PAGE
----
Sharon Lee Butler Schleyer of Hopkinton, Mass., always had unanswered questions about her father, Issac Butler.
Issac grew up in Flat Islands, now known as Port Elizabeth, which lies five miles off the coast from the community of Red Harbour.
“My father from here died when I was three and a half,” Schleyer told The Southern Gazette on Friday, Aug. 9 during her visit to the Burin Peninsula. “So, I knew relatively little about people up here. I knew I had relatives but no idea of how to contact them or where they were.”
Issac, who worked as a commercial captain on fishing vessels, left Newfoundland at age 28 to travel to Boston.
It was there he met Sharon’s mother and settled down to raise her and her older sister.
Schleyer explained that growing up all she knew of her father's past was he grew up on an island in the middle of the ocean.
“Being young when my father died, I didn’t hear the tales or whatever, and my sister is 10 years older than I am – she has Alzheimer's and she never really talked about dad,” she explained.
Schleyer added her sister provided some information about their father, but the were still many unknowns about his life in Newfoundland.
It was a chance e-mail from a woman in Burin, Newfoundland, that provided the link Schleyer had been searching for.
Hatti Lee Butler Pike told The Gazette she had received an AncestryDNA kit as a Christmas gift from her children. It was through results of the test that she was put in contact with Schleyer, who is the niece of her grandmother.
Pike explained that shortly after receiving the results, her husband suggested she reach out to Schleyer.
“I didn’t know if they were male or female because it was just S. Schleyer, so I just jotted a short note to her and asked her did she have an aunt called Jenny and was her dad’s name Issac?” explained Pike.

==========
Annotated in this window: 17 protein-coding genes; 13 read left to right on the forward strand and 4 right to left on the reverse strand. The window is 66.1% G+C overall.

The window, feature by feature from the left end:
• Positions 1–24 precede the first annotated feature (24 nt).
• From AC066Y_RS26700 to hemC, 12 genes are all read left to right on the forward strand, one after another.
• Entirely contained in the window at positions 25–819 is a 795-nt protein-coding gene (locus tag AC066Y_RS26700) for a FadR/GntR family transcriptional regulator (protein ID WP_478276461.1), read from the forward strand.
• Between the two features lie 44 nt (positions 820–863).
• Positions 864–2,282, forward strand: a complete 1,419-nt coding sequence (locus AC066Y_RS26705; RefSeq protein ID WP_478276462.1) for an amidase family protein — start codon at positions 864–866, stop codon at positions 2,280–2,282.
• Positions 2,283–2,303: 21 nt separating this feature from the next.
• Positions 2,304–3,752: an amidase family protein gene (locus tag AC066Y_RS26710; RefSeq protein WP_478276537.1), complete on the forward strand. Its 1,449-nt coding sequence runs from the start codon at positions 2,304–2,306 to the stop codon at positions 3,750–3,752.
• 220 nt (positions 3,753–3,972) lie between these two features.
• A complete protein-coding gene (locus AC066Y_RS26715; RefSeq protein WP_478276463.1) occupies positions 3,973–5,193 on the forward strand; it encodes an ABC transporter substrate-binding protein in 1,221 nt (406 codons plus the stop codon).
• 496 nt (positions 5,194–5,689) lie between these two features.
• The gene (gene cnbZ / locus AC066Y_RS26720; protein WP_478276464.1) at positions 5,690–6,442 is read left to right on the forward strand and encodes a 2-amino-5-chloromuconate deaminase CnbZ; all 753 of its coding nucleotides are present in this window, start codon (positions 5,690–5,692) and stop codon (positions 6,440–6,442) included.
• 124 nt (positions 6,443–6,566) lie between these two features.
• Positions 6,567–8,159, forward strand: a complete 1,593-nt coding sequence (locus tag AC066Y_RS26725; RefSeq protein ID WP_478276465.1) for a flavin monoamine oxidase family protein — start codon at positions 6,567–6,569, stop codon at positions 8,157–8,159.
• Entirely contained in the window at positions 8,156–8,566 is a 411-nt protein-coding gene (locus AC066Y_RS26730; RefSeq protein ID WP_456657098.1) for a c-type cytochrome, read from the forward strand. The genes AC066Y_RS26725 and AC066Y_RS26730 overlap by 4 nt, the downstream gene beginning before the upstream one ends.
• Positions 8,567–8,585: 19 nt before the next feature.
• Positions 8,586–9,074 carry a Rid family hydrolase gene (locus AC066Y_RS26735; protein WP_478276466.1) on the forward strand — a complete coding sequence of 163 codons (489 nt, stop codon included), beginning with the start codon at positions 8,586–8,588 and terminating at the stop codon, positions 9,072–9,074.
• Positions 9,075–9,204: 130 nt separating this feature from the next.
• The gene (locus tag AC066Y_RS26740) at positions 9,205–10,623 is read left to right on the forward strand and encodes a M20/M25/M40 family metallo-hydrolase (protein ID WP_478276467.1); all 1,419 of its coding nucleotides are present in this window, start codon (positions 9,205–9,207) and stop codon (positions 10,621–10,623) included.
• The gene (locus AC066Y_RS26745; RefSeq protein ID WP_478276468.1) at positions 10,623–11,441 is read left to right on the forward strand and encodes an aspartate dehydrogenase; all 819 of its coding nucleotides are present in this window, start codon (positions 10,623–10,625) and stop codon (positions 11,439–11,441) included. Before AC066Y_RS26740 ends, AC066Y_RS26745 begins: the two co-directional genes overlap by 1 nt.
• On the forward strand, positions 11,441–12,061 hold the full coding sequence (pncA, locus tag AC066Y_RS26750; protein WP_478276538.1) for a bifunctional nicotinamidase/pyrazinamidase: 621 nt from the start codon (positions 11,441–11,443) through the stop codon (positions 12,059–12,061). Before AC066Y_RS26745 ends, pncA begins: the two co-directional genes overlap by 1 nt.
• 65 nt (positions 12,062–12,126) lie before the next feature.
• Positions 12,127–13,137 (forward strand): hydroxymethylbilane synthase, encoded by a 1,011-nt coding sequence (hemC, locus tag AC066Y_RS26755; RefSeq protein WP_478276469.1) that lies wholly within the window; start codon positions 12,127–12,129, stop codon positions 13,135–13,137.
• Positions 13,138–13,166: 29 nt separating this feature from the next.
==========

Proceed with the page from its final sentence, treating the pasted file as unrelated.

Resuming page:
Pike, one of 12 children, added that when she received an e-mail from Schleyer confirming the information was correct, she told her she had a large family in Newfoundland.
She explained that growing up she would see pictures of Sharon and her sister on her grandmother’s wall and would often think about them through the years, “…Are they still living? Do they have families?” said Pike.
“But where do you start? Boston’s a big place, so thank God for Ancestry, because if not we would never have met.”
Standing where he lived
Schleyer said by visiting Newfoundland and having the opportunity to meet her family she has been able to find some of the answers she has looked for.
“It healed my heart,” she said. “…standing on the same ground that he walked on, I could feel a closeness to him, and meeting people that knew him as a kid.”
She added hearing stories of where he used to play, and of the adventures he'd had, “I know my father was a child, but I didn’t know what he did on an island, I had this vision of this big huge island somewhere in the middle of the ocean.”
Schleyer said visiting Port Elizabeth was a very emotional experience. “It made me feel where my roots were, I wasn’t transplanted anymore.”